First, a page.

whatever is predicated of various things under the same name but not in the same sense, is predicated equivocally. But no name belongs to God in the same sense that it belongs to creatures; for instance, wisdom in creatures is a quality, but not in God. Now a different genus changes an essence, since the genus is part of the definition; and the same applies to other things. Therefore whatever is said of God and of creatures is predicated equivocally.
Further, God is more distant from creatures than any creatures are from each other. But the distance of some creatures makes any univocal predication of them impossible, as in the case of those things which are not in the same genus. Therefore much less can anything be predicated univocally of God and creatures; and so only equivocal predication can be applied to them.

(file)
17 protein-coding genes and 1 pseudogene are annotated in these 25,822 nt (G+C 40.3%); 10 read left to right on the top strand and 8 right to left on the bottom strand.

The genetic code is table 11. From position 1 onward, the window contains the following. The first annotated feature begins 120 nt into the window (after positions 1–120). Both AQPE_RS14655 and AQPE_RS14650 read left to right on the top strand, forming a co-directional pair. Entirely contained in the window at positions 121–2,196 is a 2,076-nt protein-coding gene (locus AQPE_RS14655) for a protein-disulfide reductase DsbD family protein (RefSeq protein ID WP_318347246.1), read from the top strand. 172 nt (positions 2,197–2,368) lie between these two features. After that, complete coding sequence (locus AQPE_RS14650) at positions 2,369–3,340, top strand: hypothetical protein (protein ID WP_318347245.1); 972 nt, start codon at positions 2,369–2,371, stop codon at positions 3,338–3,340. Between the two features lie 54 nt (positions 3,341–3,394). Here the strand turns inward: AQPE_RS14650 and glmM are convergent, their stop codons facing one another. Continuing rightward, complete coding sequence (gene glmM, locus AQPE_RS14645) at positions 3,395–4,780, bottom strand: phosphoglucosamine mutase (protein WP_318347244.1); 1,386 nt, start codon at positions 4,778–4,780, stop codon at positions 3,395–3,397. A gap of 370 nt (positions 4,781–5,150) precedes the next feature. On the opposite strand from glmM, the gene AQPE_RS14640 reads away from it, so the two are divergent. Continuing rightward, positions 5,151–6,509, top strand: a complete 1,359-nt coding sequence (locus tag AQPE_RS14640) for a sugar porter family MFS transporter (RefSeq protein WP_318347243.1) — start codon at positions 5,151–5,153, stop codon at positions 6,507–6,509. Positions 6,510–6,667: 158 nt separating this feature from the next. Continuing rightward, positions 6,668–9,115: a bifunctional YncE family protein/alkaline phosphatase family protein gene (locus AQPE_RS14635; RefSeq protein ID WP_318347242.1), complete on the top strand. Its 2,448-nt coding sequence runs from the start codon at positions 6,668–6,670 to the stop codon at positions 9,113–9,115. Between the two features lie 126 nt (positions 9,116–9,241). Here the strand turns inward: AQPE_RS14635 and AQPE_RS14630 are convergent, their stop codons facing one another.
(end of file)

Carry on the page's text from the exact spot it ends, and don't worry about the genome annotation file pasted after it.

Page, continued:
I answer that, univocal predication is impossible between God and creatures. The reason of this is that every effect which is not an adequate result of the power of the efficient cause, receives the similitude of the agent not in its full degree, but in a measure that falls short, so that what is divided and multiplied in the effects resides in the agent simply, and in the same manner; as for example the sun by exercise of its one power produces manifold and various forms in all inferior things. In the same way, as said in the preceding article, all perfections existing in creatures divided and multiplied, pre-exist in God unitedly. Thus when any term expressing perfection is applied to a creature, it signifies that perfection distinct in idea from other perfections; as, for instance, by the term "wise" applied to man, we signify some perfection distinct from a man's essence, and distinct from his power and existence, and from all similar things; whereas when we apply to it God, we do not mean to signify anything distinct from His essence, or power, or existence. Thus also this term "wise" applied to man in some degree circumscribes and comprehends the thing signified; whereas this is not the case when it is applied to God; but it leaves the thing signified as incomprehended, and as exceeding the signification of the name. Hence it is evident that this term "wise" is not applied in the same way to God and to man. The same rule applies to other terms. Hence no name is predicated univocally of God and of creatures.